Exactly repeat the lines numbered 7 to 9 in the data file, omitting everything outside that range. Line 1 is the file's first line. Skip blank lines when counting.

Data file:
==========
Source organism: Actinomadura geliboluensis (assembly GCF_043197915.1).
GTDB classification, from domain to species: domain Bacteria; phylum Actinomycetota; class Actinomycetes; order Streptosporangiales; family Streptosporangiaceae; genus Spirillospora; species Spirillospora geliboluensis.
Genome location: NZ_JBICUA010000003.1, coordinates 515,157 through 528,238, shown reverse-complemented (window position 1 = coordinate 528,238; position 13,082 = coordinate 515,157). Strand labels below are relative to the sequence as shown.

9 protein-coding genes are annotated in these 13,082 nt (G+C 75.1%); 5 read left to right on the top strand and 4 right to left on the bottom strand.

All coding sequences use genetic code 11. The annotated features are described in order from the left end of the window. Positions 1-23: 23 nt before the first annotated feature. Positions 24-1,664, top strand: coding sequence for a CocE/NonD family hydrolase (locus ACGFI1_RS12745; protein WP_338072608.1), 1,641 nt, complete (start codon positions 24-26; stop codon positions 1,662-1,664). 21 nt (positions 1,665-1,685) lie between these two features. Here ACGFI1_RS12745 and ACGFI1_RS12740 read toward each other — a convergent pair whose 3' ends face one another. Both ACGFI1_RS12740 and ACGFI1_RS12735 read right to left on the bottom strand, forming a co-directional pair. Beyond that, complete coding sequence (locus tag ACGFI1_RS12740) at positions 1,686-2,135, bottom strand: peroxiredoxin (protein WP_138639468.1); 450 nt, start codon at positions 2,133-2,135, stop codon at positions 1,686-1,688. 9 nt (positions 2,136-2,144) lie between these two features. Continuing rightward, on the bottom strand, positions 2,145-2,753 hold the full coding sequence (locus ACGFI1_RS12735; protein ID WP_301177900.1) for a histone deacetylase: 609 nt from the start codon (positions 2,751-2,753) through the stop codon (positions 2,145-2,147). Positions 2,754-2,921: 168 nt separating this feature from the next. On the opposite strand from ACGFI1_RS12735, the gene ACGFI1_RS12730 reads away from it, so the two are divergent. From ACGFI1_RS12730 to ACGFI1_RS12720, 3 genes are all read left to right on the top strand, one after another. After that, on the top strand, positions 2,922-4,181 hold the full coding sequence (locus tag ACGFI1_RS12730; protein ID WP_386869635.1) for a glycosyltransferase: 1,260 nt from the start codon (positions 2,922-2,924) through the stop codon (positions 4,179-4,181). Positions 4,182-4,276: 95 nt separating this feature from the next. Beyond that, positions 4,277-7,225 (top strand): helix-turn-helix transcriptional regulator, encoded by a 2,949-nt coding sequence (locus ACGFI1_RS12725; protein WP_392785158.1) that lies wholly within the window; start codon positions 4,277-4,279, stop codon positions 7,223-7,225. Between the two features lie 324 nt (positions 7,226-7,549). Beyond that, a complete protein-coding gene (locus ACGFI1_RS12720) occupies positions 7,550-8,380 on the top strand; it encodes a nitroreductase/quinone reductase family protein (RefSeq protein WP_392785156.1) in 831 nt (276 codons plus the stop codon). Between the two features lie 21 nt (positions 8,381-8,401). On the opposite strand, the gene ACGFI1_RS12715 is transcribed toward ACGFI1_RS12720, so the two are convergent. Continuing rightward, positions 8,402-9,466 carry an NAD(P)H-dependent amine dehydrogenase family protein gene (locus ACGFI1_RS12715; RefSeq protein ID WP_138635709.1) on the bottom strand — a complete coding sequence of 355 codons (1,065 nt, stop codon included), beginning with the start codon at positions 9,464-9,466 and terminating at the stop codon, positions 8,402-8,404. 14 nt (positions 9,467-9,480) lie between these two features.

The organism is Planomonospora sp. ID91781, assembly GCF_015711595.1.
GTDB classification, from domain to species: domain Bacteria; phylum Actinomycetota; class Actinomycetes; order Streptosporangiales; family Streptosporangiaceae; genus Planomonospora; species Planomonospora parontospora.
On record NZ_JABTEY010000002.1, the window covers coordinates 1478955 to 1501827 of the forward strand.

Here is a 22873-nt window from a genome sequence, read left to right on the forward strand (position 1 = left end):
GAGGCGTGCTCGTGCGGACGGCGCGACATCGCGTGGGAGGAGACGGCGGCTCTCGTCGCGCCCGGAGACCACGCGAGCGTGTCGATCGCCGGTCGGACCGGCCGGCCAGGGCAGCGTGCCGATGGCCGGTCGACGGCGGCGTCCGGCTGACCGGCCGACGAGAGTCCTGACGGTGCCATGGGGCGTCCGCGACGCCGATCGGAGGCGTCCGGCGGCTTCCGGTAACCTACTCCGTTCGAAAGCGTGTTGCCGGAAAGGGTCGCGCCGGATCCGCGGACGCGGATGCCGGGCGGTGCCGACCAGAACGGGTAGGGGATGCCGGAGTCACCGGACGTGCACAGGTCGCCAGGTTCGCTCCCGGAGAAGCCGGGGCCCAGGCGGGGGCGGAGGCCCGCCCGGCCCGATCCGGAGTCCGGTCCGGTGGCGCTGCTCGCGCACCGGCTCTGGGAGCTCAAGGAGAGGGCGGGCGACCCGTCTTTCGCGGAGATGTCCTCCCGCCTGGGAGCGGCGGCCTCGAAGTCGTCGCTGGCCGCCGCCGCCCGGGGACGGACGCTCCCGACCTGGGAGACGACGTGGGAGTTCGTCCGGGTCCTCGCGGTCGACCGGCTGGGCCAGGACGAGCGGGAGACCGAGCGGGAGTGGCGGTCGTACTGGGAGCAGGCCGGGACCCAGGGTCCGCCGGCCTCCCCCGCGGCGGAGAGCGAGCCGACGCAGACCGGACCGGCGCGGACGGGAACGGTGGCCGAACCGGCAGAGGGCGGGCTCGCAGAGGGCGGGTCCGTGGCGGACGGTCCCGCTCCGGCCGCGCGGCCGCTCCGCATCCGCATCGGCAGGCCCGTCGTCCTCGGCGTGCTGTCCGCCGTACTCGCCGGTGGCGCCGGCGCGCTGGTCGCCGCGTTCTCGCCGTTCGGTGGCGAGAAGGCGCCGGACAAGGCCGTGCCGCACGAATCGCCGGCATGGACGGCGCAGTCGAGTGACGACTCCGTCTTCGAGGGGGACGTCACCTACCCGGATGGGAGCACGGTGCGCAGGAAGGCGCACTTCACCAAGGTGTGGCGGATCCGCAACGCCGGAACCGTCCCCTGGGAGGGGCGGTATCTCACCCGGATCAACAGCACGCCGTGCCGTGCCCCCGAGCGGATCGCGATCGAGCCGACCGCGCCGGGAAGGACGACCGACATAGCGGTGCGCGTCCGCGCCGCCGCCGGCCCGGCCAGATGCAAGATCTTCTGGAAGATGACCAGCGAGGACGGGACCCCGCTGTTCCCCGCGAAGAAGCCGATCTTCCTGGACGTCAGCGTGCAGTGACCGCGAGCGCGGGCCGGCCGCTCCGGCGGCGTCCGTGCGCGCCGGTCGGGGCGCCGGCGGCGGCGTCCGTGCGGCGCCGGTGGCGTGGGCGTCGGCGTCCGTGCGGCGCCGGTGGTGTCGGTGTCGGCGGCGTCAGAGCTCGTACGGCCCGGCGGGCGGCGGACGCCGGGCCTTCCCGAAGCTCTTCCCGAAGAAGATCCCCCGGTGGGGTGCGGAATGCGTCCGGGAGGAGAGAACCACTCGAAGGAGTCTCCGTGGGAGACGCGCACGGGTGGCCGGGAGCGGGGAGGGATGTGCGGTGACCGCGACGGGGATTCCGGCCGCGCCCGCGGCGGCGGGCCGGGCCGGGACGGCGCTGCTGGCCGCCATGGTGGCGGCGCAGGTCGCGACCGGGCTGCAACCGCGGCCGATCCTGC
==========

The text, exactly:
GTDB classification, from domain to species: domain Bacteria; phylum Actinomycetota; class Actinomycetes; order Streptosporangiales; family Streptosporangiaceae; genus Planomonospora; species Planomonospora parontospora.
On record NZ_JABTEY010000002.1, the window covers coordinates 1478955 to 1501827 of the forward strand.

Here is a 22873-nt window from a genome sequence, read left to right on the forward strand (position 1 = left end):